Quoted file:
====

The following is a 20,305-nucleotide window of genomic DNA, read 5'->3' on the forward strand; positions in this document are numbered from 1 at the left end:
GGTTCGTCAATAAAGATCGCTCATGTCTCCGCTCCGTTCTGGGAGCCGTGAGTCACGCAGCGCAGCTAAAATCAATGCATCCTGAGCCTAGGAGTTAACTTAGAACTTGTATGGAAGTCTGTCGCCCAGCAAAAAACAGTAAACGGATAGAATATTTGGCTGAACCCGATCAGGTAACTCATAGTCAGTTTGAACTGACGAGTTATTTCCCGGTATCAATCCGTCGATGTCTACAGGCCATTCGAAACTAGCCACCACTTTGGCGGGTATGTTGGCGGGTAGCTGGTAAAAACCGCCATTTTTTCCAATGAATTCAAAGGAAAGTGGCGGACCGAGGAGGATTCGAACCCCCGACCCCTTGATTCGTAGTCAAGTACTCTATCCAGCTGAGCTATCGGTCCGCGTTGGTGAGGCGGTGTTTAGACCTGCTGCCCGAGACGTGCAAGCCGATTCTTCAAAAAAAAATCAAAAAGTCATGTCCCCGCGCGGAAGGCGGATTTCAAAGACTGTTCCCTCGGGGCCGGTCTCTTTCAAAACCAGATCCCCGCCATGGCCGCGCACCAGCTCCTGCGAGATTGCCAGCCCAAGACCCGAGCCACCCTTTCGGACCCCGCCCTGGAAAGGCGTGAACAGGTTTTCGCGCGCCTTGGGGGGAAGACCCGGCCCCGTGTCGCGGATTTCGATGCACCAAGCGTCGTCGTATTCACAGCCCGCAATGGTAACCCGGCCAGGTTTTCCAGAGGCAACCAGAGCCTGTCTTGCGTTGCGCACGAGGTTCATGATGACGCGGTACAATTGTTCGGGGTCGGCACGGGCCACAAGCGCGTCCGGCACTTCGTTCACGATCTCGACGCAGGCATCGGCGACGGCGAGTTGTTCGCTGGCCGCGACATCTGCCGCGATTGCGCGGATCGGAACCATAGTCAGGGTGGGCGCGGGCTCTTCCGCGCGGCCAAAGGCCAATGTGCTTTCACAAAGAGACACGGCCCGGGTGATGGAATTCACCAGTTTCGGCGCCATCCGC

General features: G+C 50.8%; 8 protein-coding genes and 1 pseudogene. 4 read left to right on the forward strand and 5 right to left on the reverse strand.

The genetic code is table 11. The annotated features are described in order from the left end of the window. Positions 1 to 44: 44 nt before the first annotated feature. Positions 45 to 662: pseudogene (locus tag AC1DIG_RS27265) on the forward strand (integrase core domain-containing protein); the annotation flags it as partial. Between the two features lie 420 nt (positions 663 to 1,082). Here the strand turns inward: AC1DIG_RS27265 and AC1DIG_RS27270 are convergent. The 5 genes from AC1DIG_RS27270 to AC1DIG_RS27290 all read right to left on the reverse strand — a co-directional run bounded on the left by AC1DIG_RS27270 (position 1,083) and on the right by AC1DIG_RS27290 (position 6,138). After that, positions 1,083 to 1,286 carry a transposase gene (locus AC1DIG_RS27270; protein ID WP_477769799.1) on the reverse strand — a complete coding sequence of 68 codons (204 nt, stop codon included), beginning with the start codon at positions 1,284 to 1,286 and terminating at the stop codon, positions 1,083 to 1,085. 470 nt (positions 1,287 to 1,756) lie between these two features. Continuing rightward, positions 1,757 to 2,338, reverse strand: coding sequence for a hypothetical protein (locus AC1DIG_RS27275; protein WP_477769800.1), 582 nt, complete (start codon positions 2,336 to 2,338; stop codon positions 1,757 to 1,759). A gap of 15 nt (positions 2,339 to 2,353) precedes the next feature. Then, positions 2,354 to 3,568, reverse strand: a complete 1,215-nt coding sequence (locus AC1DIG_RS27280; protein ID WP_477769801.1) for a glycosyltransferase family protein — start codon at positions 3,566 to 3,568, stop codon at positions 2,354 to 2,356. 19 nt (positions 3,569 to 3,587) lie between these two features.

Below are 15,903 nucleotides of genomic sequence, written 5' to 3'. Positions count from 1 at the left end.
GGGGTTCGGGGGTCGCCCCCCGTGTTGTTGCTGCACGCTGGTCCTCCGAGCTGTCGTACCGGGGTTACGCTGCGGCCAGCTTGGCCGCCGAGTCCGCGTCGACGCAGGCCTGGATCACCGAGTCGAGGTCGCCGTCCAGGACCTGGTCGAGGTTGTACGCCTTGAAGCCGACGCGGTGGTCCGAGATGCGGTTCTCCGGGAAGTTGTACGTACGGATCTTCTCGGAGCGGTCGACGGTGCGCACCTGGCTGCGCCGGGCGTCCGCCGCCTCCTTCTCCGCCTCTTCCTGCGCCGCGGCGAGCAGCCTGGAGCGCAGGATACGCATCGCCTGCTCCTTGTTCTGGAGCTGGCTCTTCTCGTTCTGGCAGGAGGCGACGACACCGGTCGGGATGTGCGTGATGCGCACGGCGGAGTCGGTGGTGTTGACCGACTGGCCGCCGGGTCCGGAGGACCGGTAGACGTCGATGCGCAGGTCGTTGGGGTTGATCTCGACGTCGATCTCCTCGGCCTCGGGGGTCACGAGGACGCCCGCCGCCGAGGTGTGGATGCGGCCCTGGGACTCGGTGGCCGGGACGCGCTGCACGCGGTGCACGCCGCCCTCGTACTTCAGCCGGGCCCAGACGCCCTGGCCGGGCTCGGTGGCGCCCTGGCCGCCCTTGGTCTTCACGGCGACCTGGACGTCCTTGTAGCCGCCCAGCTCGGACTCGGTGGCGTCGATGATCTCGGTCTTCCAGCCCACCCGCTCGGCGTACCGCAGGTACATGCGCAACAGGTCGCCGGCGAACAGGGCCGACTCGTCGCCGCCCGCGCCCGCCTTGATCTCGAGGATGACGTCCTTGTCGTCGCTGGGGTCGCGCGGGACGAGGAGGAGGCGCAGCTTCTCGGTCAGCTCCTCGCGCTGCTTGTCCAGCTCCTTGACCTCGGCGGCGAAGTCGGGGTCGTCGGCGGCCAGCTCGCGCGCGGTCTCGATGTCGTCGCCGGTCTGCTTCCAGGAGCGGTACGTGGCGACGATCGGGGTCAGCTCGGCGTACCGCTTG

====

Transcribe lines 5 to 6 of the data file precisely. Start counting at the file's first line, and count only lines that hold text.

Below are 15,903 nucleotides of genomic sequence, written 5' to 3'. Positions count from 1 at the left end.
GGGGTTCGGGGGTCGCCCCCCGTGTTGTTGCTGCACGCTGGTCCTCCGAGCTGTCGTACCGGGGTTACGCTGCGGCCAGCTTGGCCGCCGAGTCCGCGTCGACGCAGGCCTGGATCACCGAGTCGAGGTCGCCGTCCAGGACCTGGTCGAGGTTGTACGCCTTGAAGCCGACGCGGTGGTCCGAGATGCGGTTCTCCGGGAAGTTGTACGTACGGATCTTCTCGGAGCGGTCGACGGTGCGCACCTGGCTGCGCCGGGCGTCCGCCGCCTCCTTCTCCGCCTCTTCCTGCGCCGCGGCGAGCAGCCTGGAGCGCAGGATACGCATCGCCTGCTCCTTGTTCTGGAGCTGGCTCTTCTCGTTCTGGCAGGAGGCGACGACACCGGTCGGGATGTGCGTGATGCGCACGGCGGAGTCGGTGGTGTTGACCGACTGGCCGCCGGGTCCGGAGGACCGGTAGACGTCGATGCGCAGGTCGTTGGGGTTGATCTCGACGTCGATCTCCTCGGCCTCGGGGGTCACGAGGACGCCCGCCGCCGAGGTGTGGATGCGGCCCTGGGACTCGGTGGCCGGGACGCGCTGCACGCGGTGCACGCCGCCCTCGTACTTCAGCCGGGCCCAGACGCCCTGGCCGGGCTCGGTGGCGCCCTGGCCGCCCTTGGTCTTCACGGCGACCTGGACGTCCTTGTAGCCGCCCAGCTCGGACTCGGTGGCGTCGATGATCTCGGTCTTCCAGCCCACCCGCTCGGCGTACCGCAGGTACATGCGCAACAGGTCGCCGGCGAACAGGGCCGACTCGTCGCCGCCCGCGCCCGCCTTGATCTCGAGGATGACGTCCTTGTCGTCGCTGGGGTCGCGCGGGACGAGGAGGAGGCGCAGCTTCTCGGTCAGCTCCTCGCGCTGCTTGTCCAGCTCCTTGACCTCGGCGGCGAAGTCGGGGTCGTCGGCGGCCAGCTCGCGCGCGGTCTCGATGTCGTCGCCGGTCTGCTTCCAGGAGCGGTACGTGGCGACGATCGGGGTCAGCTCGGCGTACCGCTTG